Still, as we get better at making roofing- and solar-integrated products, costs could fall. (It’s not a crazy assumption to make: we’ve already seen residential solar panel costs fall from 52¢ per kWh in 2010 to 15.1¢ per kWh in 2017.) And it’s not just Tesla working on this: the Colorado-based lab cites CertainTeed’s solar shingle product and GAF’s solar panels as examples of products breaking the divide between roof and solar panel installation.
Currently, the costs of marketing, permitting, shipping, and installing are incurred twice whenever a new roof is built and then solar is built on top of that. In the long run, if companies build supply networks that only incur those costs once instead of twice, we could see significant savings on average.
Economies of scale are also likely to play out in any pathway to 5¢ per kilowatt. NREL estimates that between now and 2030, 3.3 million new roofs will be installed on existing and new homes, which “translates into a residential PV technical potential of roughly 30 gigawatts (GW) per year,” the report states.
This had been a year of headwinds for solar, however. The Trump Administration recently approved tariffs on imported solar panels, and analysts have posited that this could increase the price of residential solar panels by 3% (but note that that’s the price, not the cost of the panels. Cost increases could vary depending on if panels are imported at the graduated tariff rate or made in the US).
Given the political uncertainty the market faces, NREL also plotted out pathways for two “less-aggressive” futures, where companies can’t or won’t integrate their roof and PV products and continue to ship solar panels separately from the roof. In those situations, the cost of solar is reduced as the solar market develops “a mature supply chain, distribution channels, and support services aimed at small, medium, and large companies.” This market maturation would lead to a scenario where “PV installers can procure modules at or near spot market prices in 2030.”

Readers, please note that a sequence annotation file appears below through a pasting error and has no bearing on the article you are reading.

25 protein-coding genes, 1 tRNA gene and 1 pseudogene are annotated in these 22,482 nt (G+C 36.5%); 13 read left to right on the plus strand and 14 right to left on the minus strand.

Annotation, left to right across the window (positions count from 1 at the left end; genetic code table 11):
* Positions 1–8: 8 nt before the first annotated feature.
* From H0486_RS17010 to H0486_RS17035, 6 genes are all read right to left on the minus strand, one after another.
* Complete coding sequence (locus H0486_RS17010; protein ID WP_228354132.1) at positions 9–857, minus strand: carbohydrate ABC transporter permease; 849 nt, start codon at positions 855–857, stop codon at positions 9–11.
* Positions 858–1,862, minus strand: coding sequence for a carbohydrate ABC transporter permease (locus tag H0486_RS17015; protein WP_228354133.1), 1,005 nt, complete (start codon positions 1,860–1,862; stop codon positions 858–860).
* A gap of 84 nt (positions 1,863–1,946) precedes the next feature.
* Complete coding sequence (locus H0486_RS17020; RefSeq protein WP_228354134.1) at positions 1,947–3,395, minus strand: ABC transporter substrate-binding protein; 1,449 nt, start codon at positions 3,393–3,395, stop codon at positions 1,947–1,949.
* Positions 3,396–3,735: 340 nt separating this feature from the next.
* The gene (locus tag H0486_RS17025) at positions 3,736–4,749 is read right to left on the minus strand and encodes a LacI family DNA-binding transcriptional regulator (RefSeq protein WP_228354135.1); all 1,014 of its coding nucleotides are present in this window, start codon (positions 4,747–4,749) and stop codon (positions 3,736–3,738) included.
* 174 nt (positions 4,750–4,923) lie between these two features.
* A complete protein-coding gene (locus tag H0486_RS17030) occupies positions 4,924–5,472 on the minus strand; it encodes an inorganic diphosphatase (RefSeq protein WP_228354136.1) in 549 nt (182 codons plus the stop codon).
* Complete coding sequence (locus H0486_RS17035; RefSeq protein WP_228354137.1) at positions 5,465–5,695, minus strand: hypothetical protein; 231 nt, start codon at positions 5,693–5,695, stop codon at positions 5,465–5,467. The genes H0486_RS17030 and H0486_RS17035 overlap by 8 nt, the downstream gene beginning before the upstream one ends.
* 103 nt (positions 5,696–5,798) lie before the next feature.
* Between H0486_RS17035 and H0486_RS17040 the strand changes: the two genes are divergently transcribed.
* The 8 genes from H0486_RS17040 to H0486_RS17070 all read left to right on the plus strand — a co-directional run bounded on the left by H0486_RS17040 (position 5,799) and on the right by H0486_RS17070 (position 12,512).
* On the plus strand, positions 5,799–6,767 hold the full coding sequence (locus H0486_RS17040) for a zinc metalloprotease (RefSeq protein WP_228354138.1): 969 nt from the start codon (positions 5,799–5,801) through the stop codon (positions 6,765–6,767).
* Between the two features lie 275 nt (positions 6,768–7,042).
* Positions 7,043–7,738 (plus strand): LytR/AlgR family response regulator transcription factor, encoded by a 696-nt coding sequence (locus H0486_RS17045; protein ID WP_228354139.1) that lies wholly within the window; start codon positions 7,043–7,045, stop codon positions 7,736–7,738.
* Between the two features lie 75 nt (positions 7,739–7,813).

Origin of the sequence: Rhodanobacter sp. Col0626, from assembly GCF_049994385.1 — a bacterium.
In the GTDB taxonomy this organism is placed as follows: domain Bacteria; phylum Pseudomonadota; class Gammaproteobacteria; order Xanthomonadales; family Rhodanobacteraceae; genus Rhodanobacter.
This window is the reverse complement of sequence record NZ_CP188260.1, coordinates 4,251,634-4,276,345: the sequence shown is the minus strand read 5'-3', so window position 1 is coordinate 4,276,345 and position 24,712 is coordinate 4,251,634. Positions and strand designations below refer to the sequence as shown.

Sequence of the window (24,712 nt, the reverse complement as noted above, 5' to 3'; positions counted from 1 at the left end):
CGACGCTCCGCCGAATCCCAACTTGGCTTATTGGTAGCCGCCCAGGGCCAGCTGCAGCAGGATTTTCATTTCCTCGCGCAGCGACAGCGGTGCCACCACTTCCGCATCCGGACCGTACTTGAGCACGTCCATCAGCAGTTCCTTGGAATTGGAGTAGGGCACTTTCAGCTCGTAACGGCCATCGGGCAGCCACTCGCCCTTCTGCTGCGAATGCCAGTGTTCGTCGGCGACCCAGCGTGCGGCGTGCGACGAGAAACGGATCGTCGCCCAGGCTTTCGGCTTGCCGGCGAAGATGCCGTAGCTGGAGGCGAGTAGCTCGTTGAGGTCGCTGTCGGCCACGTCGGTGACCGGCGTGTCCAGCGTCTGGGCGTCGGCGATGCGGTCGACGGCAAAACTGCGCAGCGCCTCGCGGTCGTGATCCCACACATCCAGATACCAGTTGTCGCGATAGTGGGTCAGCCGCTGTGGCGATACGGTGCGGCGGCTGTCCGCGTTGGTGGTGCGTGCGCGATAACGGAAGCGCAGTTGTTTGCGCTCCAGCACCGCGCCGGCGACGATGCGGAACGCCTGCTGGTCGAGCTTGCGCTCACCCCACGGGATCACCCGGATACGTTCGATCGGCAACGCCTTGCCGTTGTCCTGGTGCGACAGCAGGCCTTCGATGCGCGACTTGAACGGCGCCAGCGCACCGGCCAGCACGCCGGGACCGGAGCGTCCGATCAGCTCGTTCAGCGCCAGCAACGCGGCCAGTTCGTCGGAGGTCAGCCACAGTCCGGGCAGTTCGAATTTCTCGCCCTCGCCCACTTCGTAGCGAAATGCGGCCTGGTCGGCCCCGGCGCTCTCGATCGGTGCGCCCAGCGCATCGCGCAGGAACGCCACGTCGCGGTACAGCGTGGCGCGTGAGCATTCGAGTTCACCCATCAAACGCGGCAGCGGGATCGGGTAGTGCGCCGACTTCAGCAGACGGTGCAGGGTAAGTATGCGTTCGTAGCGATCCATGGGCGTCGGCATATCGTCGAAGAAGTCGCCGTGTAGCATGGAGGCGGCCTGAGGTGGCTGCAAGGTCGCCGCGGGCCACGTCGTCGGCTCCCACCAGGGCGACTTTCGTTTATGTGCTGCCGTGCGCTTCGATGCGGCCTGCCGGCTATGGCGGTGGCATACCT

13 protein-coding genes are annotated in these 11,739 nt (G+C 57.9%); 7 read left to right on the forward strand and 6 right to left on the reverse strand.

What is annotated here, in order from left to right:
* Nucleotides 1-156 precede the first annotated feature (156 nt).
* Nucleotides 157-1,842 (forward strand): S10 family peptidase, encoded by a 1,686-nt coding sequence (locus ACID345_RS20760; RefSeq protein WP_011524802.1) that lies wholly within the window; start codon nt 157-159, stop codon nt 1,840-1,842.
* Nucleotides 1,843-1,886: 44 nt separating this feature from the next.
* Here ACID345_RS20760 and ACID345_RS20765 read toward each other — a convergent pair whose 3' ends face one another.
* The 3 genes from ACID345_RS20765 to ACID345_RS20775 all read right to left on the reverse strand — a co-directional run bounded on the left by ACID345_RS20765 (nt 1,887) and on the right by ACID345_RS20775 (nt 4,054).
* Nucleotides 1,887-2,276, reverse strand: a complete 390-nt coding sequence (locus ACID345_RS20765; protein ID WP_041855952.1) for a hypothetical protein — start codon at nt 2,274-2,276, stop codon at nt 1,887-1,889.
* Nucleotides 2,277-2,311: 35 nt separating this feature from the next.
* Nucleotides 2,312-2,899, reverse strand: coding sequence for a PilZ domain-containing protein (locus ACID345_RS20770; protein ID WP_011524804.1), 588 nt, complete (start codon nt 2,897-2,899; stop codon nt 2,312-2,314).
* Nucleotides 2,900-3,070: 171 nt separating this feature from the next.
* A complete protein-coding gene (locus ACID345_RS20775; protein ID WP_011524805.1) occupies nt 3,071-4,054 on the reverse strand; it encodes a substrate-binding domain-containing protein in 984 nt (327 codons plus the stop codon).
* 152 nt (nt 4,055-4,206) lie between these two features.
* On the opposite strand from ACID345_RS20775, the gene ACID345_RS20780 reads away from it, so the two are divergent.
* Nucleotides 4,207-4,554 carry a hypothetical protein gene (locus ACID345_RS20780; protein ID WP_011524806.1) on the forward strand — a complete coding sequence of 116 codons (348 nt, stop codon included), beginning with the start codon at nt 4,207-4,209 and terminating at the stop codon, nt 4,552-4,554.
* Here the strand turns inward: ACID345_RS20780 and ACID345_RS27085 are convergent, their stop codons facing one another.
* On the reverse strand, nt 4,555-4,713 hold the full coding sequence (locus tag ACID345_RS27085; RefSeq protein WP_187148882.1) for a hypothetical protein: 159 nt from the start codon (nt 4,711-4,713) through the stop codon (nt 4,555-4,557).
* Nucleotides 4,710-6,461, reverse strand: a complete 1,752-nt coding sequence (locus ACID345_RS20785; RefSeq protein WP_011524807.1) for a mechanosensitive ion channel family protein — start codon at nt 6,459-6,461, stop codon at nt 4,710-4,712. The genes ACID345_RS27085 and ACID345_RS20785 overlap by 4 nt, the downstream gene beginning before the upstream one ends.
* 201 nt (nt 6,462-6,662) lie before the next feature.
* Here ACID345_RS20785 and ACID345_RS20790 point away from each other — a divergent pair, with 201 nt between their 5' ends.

NREL’s “visionary” and “less-aggressive” pathways aren’t far-fetched. Just last September, the US Department of Energy announced that solar achieved a cost milestone for utility-grade solar panels—about $1 per watt, 6¢ per kilowatt-hour—three years before the 2020 target date.
For residential solar, cost reduction can be trickier because each project is unique. Unless panels are bought in bulk for new construction, it’s hard to find economies of scale in individual projects. That’s why, NREL says, cost reductions in the future will require innovations in how solar is sold. “The less-aggressive pathways could progress about 70 percent – 80 percent” to the goal of 5 ¢/kWh by 2030, NREL wrote. But replacing old roofs with a solar-integrated roof and fitting newly-constructed houses with solar-integrated roofs actually get the DOE to that target cost. “Thus, our analysis suggests that moving toward a fully integrated roofing product and a fully integrated business model may be critical to achieving the… 2030 residential PV target.”
Listing image by Megan Geuss